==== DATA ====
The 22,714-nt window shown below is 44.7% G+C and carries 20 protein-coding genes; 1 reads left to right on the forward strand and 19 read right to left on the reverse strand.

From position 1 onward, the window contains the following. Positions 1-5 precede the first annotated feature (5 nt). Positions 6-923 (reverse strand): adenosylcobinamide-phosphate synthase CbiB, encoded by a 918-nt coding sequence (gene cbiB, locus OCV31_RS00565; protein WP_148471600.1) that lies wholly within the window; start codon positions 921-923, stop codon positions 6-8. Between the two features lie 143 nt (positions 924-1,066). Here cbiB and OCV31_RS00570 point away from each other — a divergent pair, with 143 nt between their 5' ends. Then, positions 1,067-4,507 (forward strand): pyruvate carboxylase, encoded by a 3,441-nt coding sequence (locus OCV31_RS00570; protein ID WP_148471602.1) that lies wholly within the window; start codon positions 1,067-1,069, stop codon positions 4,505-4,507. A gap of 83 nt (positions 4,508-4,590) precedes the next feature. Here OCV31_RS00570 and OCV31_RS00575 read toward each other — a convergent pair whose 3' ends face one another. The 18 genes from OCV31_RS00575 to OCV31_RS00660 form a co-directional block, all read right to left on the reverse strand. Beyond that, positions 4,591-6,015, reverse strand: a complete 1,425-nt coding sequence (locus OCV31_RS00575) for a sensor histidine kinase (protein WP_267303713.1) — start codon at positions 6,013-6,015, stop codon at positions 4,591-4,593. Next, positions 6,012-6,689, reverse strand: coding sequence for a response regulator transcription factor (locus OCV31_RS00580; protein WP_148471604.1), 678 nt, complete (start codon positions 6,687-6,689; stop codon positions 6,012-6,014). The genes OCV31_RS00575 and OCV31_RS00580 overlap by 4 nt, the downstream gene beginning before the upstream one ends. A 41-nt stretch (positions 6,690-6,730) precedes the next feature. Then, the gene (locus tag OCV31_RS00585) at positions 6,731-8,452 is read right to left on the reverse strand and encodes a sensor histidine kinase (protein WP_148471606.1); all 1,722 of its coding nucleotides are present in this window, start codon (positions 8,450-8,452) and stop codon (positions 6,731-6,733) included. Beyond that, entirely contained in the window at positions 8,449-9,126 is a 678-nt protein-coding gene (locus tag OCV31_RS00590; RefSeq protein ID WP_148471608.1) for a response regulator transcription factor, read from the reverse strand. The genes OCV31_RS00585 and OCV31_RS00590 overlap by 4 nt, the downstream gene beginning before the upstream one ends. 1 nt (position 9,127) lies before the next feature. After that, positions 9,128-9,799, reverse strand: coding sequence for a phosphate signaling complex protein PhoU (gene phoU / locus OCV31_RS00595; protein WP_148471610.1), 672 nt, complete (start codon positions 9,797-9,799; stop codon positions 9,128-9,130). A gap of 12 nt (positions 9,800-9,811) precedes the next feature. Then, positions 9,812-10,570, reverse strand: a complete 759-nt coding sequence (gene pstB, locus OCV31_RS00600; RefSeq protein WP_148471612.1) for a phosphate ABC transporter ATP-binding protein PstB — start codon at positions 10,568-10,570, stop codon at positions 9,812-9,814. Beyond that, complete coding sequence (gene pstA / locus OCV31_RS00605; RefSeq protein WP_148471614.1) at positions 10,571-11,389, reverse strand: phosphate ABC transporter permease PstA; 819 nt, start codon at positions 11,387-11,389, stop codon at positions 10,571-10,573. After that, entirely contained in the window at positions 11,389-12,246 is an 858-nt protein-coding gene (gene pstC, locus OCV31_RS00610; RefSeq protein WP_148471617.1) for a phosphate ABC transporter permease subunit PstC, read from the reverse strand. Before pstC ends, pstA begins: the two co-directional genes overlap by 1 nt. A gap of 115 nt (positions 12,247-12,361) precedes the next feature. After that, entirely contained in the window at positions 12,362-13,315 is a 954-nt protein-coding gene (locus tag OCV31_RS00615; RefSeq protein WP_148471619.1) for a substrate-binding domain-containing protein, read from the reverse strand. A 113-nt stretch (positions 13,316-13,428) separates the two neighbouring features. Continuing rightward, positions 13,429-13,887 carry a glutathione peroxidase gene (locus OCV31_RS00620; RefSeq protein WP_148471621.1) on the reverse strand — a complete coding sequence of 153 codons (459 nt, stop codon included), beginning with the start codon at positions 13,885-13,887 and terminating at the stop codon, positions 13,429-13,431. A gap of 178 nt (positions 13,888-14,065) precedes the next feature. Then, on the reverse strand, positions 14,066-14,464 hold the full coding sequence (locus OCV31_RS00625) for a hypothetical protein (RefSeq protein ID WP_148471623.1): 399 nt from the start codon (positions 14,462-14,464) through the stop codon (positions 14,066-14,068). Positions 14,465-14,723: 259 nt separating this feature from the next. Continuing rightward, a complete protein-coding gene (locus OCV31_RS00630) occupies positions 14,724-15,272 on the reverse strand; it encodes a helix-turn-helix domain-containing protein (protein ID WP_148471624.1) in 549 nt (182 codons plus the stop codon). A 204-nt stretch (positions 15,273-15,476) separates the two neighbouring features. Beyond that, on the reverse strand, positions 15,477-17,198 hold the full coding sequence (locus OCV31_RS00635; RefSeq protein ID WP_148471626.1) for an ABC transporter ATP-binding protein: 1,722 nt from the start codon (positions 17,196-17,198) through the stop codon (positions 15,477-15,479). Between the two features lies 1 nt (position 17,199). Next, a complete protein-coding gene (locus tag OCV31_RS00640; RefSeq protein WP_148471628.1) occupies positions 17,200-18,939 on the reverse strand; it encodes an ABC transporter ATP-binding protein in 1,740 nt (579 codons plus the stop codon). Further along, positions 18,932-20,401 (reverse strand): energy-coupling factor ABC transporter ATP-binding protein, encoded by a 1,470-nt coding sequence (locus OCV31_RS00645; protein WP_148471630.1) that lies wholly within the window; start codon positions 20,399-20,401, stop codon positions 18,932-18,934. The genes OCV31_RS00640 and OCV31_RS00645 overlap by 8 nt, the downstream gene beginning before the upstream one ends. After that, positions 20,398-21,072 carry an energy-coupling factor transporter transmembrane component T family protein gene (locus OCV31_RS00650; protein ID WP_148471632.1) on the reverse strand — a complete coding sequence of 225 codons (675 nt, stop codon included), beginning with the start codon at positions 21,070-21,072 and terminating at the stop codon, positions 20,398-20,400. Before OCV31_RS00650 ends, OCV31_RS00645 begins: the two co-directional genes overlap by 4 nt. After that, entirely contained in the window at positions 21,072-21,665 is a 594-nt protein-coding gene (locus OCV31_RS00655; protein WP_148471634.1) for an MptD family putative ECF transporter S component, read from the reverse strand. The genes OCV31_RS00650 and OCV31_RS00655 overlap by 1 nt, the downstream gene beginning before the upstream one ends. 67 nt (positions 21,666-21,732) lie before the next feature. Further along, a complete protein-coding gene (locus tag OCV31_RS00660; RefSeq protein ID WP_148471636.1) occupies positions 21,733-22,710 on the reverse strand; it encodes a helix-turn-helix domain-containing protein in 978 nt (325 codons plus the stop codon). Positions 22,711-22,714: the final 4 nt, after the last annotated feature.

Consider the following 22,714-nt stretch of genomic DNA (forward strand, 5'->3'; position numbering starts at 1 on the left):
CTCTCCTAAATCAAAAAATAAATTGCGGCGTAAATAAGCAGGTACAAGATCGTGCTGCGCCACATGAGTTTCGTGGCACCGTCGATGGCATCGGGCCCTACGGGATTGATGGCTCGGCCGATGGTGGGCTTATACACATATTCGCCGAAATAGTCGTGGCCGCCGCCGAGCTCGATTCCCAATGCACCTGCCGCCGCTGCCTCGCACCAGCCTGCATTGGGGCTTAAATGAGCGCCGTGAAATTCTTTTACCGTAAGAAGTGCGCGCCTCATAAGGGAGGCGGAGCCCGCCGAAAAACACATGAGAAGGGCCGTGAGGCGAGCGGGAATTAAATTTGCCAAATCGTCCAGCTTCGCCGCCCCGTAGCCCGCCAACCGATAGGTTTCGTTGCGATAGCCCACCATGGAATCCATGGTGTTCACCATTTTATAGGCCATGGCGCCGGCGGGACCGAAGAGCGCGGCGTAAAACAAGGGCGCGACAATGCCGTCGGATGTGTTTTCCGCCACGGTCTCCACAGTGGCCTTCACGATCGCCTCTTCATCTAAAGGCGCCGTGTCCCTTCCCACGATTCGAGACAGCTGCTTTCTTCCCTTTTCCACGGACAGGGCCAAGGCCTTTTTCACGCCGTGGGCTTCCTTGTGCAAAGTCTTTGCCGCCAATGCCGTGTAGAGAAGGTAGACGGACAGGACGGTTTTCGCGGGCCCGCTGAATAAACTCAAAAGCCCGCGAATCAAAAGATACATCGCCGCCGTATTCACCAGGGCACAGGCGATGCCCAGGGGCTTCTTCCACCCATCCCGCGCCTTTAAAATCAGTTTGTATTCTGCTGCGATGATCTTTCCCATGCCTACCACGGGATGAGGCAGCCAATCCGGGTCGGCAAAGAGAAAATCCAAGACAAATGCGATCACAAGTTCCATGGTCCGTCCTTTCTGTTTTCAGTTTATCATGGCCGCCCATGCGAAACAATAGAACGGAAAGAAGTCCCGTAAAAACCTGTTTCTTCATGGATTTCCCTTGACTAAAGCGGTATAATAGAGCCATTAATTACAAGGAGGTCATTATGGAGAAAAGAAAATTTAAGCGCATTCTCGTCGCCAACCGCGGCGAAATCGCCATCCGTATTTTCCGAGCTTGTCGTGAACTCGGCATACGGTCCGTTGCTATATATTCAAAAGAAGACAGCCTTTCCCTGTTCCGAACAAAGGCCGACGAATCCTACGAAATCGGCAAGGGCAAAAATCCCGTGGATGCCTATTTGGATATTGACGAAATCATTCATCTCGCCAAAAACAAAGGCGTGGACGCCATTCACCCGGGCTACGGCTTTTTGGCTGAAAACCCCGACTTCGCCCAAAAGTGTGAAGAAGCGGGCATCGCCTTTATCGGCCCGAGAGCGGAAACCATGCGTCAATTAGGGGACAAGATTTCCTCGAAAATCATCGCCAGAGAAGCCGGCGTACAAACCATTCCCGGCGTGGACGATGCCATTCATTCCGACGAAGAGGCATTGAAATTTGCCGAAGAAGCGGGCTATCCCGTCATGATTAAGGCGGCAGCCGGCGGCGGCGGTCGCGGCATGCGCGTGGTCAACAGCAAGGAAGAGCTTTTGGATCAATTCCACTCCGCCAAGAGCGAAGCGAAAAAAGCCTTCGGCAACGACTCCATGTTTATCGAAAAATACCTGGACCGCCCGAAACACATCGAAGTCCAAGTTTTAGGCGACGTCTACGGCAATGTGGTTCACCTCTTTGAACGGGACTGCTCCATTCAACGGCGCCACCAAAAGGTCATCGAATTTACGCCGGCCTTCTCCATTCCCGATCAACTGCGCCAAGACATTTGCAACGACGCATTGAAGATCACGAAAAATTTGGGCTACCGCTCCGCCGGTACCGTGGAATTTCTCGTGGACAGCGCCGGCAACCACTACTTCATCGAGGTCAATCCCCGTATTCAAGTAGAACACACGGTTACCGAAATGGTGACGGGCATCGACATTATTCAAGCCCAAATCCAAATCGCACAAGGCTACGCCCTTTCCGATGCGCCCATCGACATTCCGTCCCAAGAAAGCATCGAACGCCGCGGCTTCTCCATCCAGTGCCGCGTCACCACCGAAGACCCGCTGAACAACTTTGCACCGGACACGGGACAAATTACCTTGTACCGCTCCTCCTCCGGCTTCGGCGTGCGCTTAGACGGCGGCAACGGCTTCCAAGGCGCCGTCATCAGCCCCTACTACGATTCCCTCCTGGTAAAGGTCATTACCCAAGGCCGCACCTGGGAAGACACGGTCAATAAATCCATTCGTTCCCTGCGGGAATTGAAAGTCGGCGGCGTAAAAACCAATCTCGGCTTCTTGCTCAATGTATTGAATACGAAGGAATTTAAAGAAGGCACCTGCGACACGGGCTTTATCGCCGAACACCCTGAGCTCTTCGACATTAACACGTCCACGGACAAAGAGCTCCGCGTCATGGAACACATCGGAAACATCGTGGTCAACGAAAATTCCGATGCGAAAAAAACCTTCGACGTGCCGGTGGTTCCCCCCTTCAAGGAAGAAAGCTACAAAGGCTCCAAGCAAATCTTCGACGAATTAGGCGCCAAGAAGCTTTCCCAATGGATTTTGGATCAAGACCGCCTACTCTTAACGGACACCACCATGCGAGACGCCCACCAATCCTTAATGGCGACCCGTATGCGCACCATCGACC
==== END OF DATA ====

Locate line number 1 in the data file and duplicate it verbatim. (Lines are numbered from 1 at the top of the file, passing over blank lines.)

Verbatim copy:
The 22,714-nt window shown below is 44.7% G+C and carries 20 protein-coding genes; 1 reads left to right on the forward strand and 19 read right to left on the reverse strand.